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Danish Weekly Entering Digital Age

Newspapers: Burbank-based Bien, relies on typewriters and Linotypes, but its first computer recently arrived in the newsroom.

October 14, 1997|JON STEINMAN | SPECIAL TO THE TIMES

Poul Andersen moved deliberately through the piles of ancient newspapers that seem to fill his cramped newsroom with a musty but nostalgic feel for the good old days, when editors and reporters slaved on manual typewriters and printers struggled with clanking Linotype machines.

Andersen, the publisher of the nation's only Danish-language weekly newspaper, Bien, was searching for a back issue. Amazingly, he found it.

"I know where things are around here," he said to a stunned visitor trying to take in the atmosphere of Bien's cluttered Burbank newsroom. "I've been in the newspaper business for more than 40 years. This is how I do it."

Founded in 1882 by a Norwegian priest, Bien has been covering events in Denmark for readers in the United States for more than a century.

But change may be near at the paper, where ink-stained floors and machinery that looks more suited to a Smithsonian exhibit share space within a small, single-story building that betrays none of the rich history within. Judy Andersen, co-publisher of the paper as well as Poul's wife, is trying to bring Bien into the Computer Age.

"Just don't mention it to Poul," she whispered as her husband moved his manual typewriter from shelf to desk. "We don't have a date yet, but it's coming."

She recently took a computer into the newsroom. Although it is used from time to time, it remains under a sheet and out of sight most of the time.

For now, Bien depends on its two Linotype machines. Each issue, printed almost entirely in Danish, is laid out by hand. Each line of print is individually cast by Linotype machines, which include a gurgling pot of molten lead and a maze of gears and belts. Andersen sits at the machine, working it like a loom, on deadline days.

"It's pretty amazing he's still using the Linotypes," said David Sams, a manager of the California Newspaper Publishers Assn. "Poul's the last of the traditionalists. He's holding on to a practice from a long time ago. He's the only one in the state, that I know of, that still does it that way."

Although newspapers nationally are suffering a gradual decline in readers, Bien is growing. Its circulation topped 5,300 this year for the first time, the Andersens say proudly.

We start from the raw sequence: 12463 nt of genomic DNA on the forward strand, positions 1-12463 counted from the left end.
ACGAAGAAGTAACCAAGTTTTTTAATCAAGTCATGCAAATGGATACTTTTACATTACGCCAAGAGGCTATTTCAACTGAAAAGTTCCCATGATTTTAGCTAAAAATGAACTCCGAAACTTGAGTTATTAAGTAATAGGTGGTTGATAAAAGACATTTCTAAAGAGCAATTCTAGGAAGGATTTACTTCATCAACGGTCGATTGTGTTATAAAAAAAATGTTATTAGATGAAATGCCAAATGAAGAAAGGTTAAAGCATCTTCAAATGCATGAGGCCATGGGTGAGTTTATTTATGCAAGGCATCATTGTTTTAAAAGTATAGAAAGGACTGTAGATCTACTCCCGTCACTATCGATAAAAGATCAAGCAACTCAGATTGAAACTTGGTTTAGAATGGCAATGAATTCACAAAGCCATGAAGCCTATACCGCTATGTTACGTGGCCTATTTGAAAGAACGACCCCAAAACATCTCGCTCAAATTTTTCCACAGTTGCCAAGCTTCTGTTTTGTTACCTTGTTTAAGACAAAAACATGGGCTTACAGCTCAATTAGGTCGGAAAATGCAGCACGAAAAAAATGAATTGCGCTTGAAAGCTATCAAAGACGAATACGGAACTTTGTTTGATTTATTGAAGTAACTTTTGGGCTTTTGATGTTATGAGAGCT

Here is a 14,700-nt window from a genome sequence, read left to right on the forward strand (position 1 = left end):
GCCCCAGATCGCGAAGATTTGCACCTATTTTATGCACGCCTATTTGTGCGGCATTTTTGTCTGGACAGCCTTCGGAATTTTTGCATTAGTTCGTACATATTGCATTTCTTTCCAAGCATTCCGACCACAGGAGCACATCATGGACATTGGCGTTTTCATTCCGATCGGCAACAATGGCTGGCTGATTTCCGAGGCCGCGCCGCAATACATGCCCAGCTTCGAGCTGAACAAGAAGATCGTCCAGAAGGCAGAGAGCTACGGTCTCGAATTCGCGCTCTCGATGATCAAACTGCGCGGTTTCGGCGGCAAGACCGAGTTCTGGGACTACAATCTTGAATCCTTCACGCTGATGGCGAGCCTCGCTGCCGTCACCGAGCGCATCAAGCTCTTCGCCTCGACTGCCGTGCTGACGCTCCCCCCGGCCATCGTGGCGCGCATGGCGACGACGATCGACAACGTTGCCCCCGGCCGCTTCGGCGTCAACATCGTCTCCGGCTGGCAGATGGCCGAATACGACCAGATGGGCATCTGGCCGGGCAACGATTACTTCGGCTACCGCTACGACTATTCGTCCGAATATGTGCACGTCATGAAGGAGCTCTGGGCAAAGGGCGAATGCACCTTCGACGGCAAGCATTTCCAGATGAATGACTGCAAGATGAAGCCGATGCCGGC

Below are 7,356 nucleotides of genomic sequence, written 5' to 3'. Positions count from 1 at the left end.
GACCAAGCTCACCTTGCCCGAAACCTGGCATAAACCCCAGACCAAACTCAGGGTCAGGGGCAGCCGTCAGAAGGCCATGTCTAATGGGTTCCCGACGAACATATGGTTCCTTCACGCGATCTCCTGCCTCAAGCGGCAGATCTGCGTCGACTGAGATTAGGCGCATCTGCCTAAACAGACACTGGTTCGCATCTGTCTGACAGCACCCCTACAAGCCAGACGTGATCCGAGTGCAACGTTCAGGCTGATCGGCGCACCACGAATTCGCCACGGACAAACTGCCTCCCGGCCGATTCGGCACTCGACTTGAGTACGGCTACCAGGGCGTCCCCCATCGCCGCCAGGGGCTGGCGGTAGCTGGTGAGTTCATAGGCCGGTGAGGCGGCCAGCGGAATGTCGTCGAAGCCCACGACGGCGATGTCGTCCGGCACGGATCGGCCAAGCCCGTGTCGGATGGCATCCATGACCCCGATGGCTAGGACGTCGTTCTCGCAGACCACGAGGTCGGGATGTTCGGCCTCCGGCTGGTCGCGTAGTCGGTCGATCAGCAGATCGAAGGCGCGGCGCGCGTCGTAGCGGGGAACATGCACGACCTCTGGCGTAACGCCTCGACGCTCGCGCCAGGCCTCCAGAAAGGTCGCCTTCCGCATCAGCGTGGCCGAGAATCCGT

"It's a wonderful newspaper," said Jorgen Grunnet, minister counselor at Denmark's embassy in Washington, where two copies of Bien are delivered each week. "They cover serious stuff and light stuff. You simply have to remember it's not a big daily paper, it's a special interest paper. But not so specialized. I know people in Denmark who have subscriptions."

*

The paper was founded in San Francisco, but Andersen moved it to Burbank in 1951, upon buying it for "a small sum."

Why Burbank?

"Because we live here," Andersen said, gesturing to Judy. "More Danish-born people live in the Midwest, and some read our paper. But we live here so we publish here."

Poul Andersen arrived in California from Denmark in 1949, landing a printing job at the Los Angeles Times. A couple of years later his future wife arrived from England. They met, fell in love, "and the rest is history," Poul said.

Despite their differing nationalities, both knew they were destined to publish a newspaper. "We've got ink in our veins," Judy said. In the early 1950s, Bien came onto the market as a possible investment, and even though it was and remains strictly Danish, both Andersens jumped at the opportunity.

"When I married this guy, I quickly got into the Danish thing," Judy said.

Queen Margrethe of Denmark knighted Poul in 1982 for his newspapering efforts. He proudly shows off the iron cross denoting his knighthood to those who question the success of Bien. Judy smiles broadly when he brings out the award. But while the Andersens share a love for newspapers, soccer is a different story.

"Poul's a fanatic about soccer," Judy said. "People call the office all the time to get scores from games in Denmark or Europe. I'd never been to a game before I met him. But, honestly, I could take it or leave it."

On the wall behind Andersen's desk are three identical clocks, each set to the local time of an "important" city: Los Angeles, Washington and Ringkobing. The latter is Andersen's hometown in Denmark, about 175 miles west of Copenhagen, the capital.

*

It seems the clocks are for Poul to better coordinate his soccer-viewing schedule than to keep the world's events in timely perspective.

"He's simply a soccer fanatic, he's rabid," Judy said. "Like with those machines."

In the back room, where one Linotype machine was audibly switched on, Poul demonstrated his skills.

"They're great," he said, as he sat down beside a machine. "Just amazing they're still working."

"Amazing indeed," Judy said, before walking over to her desk, where the computer sits.

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